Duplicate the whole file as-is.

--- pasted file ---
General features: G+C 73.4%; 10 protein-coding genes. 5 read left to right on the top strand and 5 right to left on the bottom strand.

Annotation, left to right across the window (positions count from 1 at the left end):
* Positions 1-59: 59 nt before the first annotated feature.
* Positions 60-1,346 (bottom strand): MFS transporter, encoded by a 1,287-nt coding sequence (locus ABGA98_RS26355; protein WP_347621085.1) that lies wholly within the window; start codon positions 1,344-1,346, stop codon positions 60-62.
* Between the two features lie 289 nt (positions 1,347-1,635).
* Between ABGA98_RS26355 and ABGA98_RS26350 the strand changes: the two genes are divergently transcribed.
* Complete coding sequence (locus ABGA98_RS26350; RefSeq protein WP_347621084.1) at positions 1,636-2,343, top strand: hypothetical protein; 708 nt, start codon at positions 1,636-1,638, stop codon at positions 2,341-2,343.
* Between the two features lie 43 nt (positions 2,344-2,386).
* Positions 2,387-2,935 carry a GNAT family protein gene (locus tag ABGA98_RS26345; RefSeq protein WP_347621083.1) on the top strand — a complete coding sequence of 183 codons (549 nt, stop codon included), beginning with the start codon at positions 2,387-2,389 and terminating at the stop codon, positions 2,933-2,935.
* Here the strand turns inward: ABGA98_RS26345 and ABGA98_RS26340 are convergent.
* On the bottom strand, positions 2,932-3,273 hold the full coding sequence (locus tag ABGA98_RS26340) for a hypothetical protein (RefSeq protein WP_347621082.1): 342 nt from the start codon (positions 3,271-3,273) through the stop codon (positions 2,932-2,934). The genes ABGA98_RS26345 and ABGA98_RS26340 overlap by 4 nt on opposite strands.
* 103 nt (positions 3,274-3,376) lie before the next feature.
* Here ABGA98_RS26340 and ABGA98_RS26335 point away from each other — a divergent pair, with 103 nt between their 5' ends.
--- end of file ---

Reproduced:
General features: G+C 73.4%; 10 protein-coding genes. 5 read left to right on the top strand and 5 right to left on the bottom strand.

Annotation, left to right across the window (positions count from 1 at the left end):
* Positions 1-59: 59 nt before the first annotated feature.
* Positions 60-1,346 (bottom strand): MFS transporter, encoded by a 1,287-nt coding sequence (locus ABGA98_RS26355; protein WP_347621085.1) that lies wholly within the window; start codon positions 1,344-1,346, stop codon positions 60-62.
* Between the two features lie 289 nt (positions 1,347-1,635).
* Between ABGA98_RS26355 and ABGA98_RS26350 the strand changes: the two genes are divergently transcribed.
* Complete coding sequence (locus ABGA98_RS26350; RefSeq protein WP_347621084.1) at positions 1,636-2,343, top strand: hypothetical protein; 708 nt, start codon at positions 1,636-1,638, stop codon at positions 2,341-2,343.
* Between the two features lie 43 nt (positions 2,344-2,386).
* Positions 2,387-2,935 carry a GNAT family protein gene (locus tag ABGA98_RS26345; RefSeq protein WP_347621083.1) on the top strand — a complete coding sequence of 183 codons (549 nt, stop codon included), beginning with the start codon at positions 2,387-2,389 and terminating at the stop codon, positions 2,933-2,935.
* Here the strand turns inward: ABGA98_RS26345 and ABGA98_RS26340 are convergent.
* On the bottom strand, positions 2,932-3,273 hold the full coding sequence (locus tag ABGA98_RS26340) for a hypothetical protein (RefSeq protein WP_347621082.1): 342 nt from the start codon (positions 3,271-3,273) through the stop codon (positions 2,932-2,934). The genes ABGA98_RS26345 and ABGA98_RS26340 overlap by 4 nt on opposite strands.
* 103 nt (positions 3,274-3,376) lie before the next feature.
* Here ABGA98_RS26340 and ABGA98_RS26335 point away from each other — a divergent pair, with 103 nt between their 5' ends.